There was a rise in the number of allegations of malpractice in tests for seven, 11 and 14-year-olds, but fewer schools had results quashed than last year, the Qualifications and Curriculum Authority has announced.
It investigated 479 cases of malpractice this year and quashed results in seven English schools, less than 0.02 per cent of schools.
In 2001, 270 cases were investigated and 11 schools had results in at least one subject quashed.
A QCA spokeswoman said: "We have full confidence in the professionalism of teachers.
"QCA works very closely with local education authority inspectors who conduct thorough checks throughout the test process.
"A decision to annul the results of the school is only taken where we cannot guarantee that work is the unaided and independent work of the pupils."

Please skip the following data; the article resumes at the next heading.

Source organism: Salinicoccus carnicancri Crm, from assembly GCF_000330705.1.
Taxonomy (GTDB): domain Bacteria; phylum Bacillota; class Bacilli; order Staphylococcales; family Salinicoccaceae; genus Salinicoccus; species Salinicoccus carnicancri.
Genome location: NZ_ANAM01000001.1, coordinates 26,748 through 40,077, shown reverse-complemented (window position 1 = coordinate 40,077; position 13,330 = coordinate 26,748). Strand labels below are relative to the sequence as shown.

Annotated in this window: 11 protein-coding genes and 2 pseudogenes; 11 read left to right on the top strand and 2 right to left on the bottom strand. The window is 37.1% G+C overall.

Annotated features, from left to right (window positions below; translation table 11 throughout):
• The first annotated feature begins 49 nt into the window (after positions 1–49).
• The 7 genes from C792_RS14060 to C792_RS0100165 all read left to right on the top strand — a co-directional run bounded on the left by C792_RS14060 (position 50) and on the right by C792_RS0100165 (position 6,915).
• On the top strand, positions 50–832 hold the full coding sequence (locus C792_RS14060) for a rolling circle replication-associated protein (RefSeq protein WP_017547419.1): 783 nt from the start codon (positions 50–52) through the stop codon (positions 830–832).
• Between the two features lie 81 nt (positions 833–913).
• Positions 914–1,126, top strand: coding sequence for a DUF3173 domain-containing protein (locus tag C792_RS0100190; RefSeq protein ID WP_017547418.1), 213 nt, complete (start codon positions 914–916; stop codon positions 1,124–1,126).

Her comments followed fresh allegations of widespread cheating in the tests taken by 11-year-olds, which are used by parents and local education authorities to judge primary schools' performance.
Practices such as allowing extra time, sitting pupils together, reading questions out in a particular way and suggesting that pupils check wrong answers are widespread, it is claimed.
Phil Willis, the Liberal Democrat education spokesman, said: "Our education system relies far too heavily on external testing, giving rise to suspicion and anxiety about performance and league table position.
"A system of 'chartered examiners' should be instigated. Schools could promote a teacher to be trained professionally for administering exams.
"They would be the examination authority in their school, providing quality control, and would be paid appropriately."